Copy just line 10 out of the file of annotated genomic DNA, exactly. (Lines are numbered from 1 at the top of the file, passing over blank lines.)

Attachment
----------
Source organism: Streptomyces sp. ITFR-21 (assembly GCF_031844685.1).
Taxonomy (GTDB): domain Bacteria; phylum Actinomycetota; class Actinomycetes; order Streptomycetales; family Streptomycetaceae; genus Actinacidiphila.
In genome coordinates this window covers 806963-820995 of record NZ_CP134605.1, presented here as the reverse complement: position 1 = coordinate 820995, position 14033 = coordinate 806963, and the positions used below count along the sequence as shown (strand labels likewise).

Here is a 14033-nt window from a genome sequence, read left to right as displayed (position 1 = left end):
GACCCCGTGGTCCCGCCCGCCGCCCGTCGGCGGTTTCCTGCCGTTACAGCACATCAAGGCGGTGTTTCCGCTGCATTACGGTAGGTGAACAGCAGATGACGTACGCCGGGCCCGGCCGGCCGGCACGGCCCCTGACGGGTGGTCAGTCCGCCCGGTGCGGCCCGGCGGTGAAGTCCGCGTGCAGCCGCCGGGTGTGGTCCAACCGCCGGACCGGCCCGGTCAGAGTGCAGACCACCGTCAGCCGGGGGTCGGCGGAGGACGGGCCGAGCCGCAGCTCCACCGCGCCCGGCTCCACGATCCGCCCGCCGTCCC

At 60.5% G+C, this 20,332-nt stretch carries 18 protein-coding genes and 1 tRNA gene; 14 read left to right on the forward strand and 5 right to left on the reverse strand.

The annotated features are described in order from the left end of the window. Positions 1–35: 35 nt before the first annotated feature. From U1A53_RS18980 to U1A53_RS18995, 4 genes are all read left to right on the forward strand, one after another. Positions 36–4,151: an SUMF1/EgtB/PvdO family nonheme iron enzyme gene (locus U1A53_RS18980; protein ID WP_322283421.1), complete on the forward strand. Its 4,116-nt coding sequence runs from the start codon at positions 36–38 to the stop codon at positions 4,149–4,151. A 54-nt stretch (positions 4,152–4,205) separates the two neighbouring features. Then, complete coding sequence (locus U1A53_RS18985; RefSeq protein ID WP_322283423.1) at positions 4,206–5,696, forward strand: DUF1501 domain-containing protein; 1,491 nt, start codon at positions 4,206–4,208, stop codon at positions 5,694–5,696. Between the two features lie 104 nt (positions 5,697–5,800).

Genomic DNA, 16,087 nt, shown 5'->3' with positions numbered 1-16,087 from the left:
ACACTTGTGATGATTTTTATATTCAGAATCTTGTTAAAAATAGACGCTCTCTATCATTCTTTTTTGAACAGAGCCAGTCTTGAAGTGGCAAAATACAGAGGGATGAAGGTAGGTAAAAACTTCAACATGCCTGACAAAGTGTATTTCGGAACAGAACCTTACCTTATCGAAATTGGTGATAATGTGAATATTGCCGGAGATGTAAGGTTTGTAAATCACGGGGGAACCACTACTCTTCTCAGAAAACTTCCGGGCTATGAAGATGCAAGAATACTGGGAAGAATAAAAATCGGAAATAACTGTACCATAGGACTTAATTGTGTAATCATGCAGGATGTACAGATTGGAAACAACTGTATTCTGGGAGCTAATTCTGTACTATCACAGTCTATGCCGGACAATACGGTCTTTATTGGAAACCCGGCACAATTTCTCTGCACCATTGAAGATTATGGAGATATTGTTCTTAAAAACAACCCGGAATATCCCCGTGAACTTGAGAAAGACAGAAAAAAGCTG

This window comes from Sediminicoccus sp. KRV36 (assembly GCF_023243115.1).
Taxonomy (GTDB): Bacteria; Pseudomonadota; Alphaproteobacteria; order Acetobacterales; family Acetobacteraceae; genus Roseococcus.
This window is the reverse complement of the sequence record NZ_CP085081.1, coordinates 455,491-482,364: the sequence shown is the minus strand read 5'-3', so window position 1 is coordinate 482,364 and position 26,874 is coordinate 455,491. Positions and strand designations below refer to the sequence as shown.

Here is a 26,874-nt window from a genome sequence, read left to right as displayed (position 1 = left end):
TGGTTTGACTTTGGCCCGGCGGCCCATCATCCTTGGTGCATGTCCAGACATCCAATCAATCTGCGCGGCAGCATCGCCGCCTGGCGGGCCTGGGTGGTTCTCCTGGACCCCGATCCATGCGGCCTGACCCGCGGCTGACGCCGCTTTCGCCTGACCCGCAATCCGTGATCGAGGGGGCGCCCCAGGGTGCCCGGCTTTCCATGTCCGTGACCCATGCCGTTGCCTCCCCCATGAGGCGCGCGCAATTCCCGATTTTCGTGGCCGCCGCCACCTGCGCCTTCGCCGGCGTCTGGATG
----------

This window comes from Sediminicoccus sp. KRV36 (assembly GCF_023243115.1).